Cage: I don’t necessarily adapt to it. I guess it just kind of happens. I prefer to keep the same style everywhere, but there is a little bit of adaptation because you are putting a match together with whoever you are working with. I don’t do it intentionally. It just kind of happens.

SN: I read that you are really into fitness. And that’s one of the things I’m starting to notice more in wrestling now than I did 20 years ago — that males and females care more about how they look in and out of the ring. What made you want to get into fitness and how have you been able to incorporate that into wrestling?

Cage: Since the third grade, I’ve always been into fitness. I was always interested in all the nutritional facts in things like cereal and wanted a Bowflex really bad. I was really into martial arts. I was a really, really, really bad kid growing up. I never got to have those things because my mom didn’t want to reward my bad behavior. Now, I could see where she was coming from. But I was always wanted to be a wrestler. When I went through high school, I was only 155 pounds. I knew that wasn’t going to cut the mustard. I knew I didn’t have huge arms, but I knew that I had to be in shape to look the part. I just started full-on training and fell in love with it. I trained and developed and became a machine over time. It wasn’t my plan to get to this status. It just happened. I feel it has definitely helped out with my wrestling ability. That helps separate me from everybody else.

SN: What made you want to get into wrestling?

Cage: I remember watching at age 10 and knowing I wanted to be a wrestler. That was around the time of the Shawn Michaels and the boyhood dream deal. I loved it and knew I wanted to do it. I wanted to be a superhero or a professional wrestler. The superhero business wasn’t thriving so much.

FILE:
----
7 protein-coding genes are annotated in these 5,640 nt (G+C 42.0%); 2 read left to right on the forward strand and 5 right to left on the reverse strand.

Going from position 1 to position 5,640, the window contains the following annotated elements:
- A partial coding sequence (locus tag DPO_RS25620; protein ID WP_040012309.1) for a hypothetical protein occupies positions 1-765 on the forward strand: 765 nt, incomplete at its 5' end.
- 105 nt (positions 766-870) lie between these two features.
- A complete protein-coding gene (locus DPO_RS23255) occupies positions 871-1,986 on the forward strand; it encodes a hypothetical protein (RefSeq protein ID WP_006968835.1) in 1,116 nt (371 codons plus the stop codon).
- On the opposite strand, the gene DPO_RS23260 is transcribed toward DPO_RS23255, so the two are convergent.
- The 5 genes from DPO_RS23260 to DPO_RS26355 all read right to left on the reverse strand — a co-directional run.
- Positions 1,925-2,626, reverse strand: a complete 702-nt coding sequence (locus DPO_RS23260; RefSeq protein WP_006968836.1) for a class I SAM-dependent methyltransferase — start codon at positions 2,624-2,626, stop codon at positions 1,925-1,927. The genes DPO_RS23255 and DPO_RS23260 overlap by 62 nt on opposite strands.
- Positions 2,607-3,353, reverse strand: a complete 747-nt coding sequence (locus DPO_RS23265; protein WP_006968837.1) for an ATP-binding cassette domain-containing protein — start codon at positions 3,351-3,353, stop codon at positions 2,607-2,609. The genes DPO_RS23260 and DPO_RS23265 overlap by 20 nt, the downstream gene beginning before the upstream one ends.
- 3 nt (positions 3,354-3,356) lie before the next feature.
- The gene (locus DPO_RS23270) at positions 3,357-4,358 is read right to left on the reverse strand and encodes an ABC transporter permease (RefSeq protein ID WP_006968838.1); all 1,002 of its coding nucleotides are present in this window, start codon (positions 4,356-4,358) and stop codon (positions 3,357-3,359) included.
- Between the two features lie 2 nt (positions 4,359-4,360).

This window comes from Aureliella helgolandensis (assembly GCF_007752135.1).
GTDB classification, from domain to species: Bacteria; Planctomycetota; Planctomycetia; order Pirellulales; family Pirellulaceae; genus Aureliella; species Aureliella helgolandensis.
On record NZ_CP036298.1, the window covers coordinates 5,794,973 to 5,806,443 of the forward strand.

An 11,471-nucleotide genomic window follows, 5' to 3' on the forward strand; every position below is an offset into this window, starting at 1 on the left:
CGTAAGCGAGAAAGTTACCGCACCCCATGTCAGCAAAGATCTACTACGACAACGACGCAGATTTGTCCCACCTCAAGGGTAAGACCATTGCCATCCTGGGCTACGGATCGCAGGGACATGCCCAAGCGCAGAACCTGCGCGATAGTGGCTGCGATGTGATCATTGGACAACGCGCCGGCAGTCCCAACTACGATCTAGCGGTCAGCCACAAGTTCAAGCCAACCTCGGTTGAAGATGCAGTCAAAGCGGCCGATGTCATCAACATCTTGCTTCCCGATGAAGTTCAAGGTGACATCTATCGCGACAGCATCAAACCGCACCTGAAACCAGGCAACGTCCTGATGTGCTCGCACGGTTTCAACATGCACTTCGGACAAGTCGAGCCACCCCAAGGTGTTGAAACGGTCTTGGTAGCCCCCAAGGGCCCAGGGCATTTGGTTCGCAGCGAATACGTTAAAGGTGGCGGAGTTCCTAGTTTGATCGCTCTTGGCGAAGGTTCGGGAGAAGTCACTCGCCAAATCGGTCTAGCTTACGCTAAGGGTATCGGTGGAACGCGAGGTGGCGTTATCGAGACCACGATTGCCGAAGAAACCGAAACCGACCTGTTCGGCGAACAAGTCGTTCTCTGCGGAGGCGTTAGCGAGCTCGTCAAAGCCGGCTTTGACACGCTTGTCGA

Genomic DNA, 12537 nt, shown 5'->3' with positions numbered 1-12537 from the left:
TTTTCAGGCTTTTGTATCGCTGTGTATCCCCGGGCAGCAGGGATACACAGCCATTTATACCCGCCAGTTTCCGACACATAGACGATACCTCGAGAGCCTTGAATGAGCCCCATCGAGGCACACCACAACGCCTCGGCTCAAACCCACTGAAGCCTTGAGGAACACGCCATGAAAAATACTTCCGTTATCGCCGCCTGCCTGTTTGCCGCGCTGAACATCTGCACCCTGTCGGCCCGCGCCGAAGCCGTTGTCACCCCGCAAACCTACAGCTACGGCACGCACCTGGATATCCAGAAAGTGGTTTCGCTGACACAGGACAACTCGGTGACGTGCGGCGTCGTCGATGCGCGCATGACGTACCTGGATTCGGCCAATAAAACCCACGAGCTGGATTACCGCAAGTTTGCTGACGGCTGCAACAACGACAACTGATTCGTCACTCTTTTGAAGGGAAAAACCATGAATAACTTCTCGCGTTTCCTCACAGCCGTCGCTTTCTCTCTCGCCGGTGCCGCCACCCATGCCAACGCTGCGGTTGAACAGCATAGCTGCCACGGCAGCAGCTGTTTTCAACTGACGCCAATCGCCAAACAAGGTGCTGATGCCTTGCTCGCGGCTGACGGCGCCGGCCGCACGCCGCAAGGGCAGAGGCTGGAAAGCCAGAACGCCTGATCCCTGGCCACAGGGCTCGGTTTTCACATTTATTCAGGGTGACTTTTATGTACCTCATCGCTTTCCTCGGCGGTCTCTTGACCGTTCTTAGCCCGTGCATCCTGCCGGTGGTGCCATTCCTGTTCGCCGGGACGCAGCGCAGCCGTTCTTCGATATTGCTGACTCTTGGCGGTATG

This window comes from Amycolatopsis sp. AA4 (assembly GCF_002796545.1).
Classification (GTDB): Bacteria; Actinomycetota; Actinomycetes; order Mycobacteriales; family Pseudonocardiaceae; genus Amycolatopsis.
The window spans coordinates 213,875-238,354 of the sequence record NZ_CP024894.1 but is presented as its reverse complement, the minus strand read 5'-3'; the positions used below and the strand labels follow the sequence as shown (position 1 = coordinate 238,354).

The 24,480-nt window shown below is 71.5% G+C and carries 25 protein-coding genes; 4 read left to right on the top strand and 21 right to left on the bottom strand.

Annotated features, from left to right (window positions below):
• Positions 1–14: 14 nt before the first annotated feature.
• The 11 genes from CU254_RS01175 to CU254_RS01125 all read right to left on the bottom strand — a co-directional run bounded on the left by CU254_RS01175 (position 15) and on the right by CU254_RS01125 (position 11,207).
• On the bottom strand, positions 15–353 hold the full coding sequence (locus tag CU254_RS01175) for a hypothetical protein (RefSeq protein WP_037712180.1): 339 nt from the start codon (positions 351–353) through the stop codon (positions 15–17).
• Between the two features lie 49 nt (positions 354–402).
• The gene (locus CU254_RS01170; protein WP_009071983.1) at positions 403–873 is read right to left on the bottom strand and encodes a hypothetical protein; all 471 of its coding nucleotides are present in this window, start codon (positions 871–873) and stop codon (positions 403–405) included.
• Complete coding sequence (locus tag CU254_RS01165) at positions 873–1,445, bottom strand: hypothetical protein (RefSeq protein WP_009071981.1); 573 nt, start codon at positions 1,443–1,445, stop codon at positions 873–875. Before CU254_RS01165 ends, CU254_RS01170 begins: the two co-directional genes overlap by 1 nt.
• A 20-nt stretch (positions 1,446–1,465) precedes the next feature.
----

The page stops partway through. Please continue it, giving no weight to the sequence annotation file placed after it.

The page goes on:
SN: You are well-traveled in the wrestling business. You’ve competed around the world for various promotions. What’s different about wrestling now compared to when you first started?

Cage: Oh my god. It’s night and day. When I started, there were no thriving independent wrestling promotions or any cool ‘indies.’ There were no great paydays from any of them. It was so fun though. I loved and enjoyed it, but I was lucky to get paid with a hot dog and a handshake. The talent was great. But there were no ‘it’ shows, no social media that has really changed the game for everyone. Now, there’s so many big companies that people can make this a full-time career for themselves. Ring of Honor is better now than it was back then, there was no Lucha Underground, New Japan wasn’t the New Japan of today. There’s so many more avenues in and outside of WWE because that was the only place you could go and now there’s all these places to go hone my craft. The fact there’s all these places to make a great living is tremendous.

SN: You are in a big six-man tag team match at Bound for Glory. Fenix and Pentagon Jr. are two of the best in the world and Sami Callihan has really come on in the last six months. How does it feel to be teaming with the former and facing someone as hot as Callihan?

Cage: It’s an easy day at the office. Like you said, those are some of the best guys in the business right now. I think Sami is one of the most designated top-notch heels in all of wrestling. There aren’t many true heels anymore. Pentagon and Fenix are amazing and the Crist Brothers are overshadowed by how over of a heel Sami is. That just means this is going to be a fantastic matchup. I would assume and definitely feel this will be the best match of the night.